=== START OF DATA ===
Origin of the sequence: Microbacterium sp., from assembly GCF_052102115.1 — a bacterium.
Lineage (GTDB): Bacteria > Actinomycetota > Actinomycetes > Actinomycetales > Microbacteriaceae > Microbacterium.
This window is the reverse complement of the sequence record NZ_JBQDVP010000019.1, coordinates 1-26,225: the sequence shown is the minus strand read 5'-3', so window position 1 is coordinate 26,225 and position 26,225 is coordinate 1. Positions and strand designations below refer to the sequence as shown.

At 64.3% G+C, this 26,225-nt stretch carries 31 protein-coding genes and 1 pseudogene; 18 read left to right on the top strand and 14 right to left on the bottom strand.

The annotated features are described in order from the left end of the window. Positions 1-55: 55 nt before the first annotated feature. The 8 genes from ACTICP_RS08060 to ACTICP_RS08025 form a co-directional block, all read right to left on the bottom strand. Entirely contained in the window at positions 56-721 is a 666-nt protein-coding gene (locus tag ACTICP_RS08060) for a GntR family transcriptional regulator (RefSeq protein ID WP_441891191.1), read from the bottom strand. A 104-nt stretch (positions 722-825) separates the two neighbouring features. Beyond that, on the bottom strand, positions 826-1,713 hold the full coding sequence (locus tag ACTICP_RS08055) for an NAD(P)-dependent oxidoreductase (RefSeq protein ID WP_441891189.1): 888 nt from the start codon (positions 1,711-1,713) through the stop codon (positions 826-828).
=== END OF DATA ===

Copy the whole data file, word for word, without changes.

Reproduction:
Origin of the sequence: Microbacterium sp., from assembly GCF_052102115.1 — a bacterium.
Lineage (GTDB): Bacteria > Actinomycetota > Actinomycetes > Actinomycetales > Microbacteriaceae > Microbacterium.
This window is the reverse complement of the sequence record NZ_JBQDVP010000019.1, coordinates 1-26,225: the sequence shown is the minus strand read 5'-3', so window position 1 is coordinate 26,225 and position 26,225 is coordinate 1. Positions and strand designations below refer to the sequence as shown.

At 64.3% G+C, this 26,225-nt stretch carries 31 protein-coding genes and 1 pseudogene; 18 read left to right on the top strand and 14 right to left on the bottom strand.

The annotated features are described in order from the left end of the window. Positions 1-55: 55 nt before the first annotated feature. The 8 genes from ACTICP_RS08060 to ACTICP_RS08025 form a co-directional block, all read right to left on the bottom strand. Entirely contained in the window at positions 56-721 is a 666-nt protein-coding gene (locus tag ACTICP_RS08060) for a GntR family transcriptional regulator (RefSeq protein ID WP_441891191.1), read from the bottom strand. A 104-nt stretch (positions 722-825) separates the two neighbouring features. Beyond that, on the bottom strand, positions 826-1,713 hold the full coding sequence (locus tag ACTICP_RS08055) for an NAD(P)-dependent oxidoreductase (RefSeq protein ID WP_441891189.1): 888 nt from the start codon (positions 1,711-1,713) through the stop codon (positions 826-828).